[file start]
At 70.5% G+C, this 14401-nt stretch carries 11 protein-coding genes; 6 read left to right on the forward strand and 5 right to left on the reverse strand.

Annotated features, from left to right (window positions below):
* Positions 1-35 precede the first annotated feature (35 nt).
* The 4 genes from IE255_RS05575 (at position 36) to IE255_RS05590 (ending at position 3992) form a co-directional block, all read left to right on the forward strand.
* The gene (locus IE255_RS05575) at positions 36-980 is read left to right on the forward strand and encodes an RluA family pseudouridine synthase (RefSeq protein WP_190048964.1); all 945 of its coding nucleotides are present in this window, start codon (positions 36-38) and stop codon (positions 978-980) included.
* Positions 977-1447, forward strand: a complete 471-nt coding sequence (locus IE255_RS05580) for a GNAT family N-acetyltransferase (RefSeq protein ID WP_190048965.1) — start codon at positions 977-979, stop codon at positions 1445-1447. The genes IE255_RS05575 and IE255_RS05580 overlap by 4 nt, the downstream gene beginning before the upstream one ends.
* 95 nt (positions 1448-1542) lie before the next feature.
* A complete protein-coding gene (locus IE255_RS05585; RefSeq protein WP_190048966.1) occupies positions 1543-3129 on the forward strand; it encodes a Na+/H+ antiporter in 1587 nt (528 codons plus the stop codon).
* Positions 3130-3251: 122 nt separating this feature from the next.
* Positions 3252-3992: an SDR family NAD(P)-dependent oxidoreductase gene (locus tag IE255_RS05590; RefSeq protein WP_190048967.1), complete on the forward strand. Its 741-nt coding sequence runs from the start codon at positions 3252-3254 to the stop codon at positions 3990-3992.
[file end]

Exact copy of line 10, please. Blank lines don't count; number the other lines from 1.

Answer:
* Positions 3252-3992: an SDR family NAD(P)-dependent oxidoreductase gene (locus tag IE255_RS05590; RefSeq protein WP_190048967.1), complete on the forward strand. Its 741-nt coding sequence runs from the start codon at positions 3252-3254 to the stop codon at positions 3990-3992.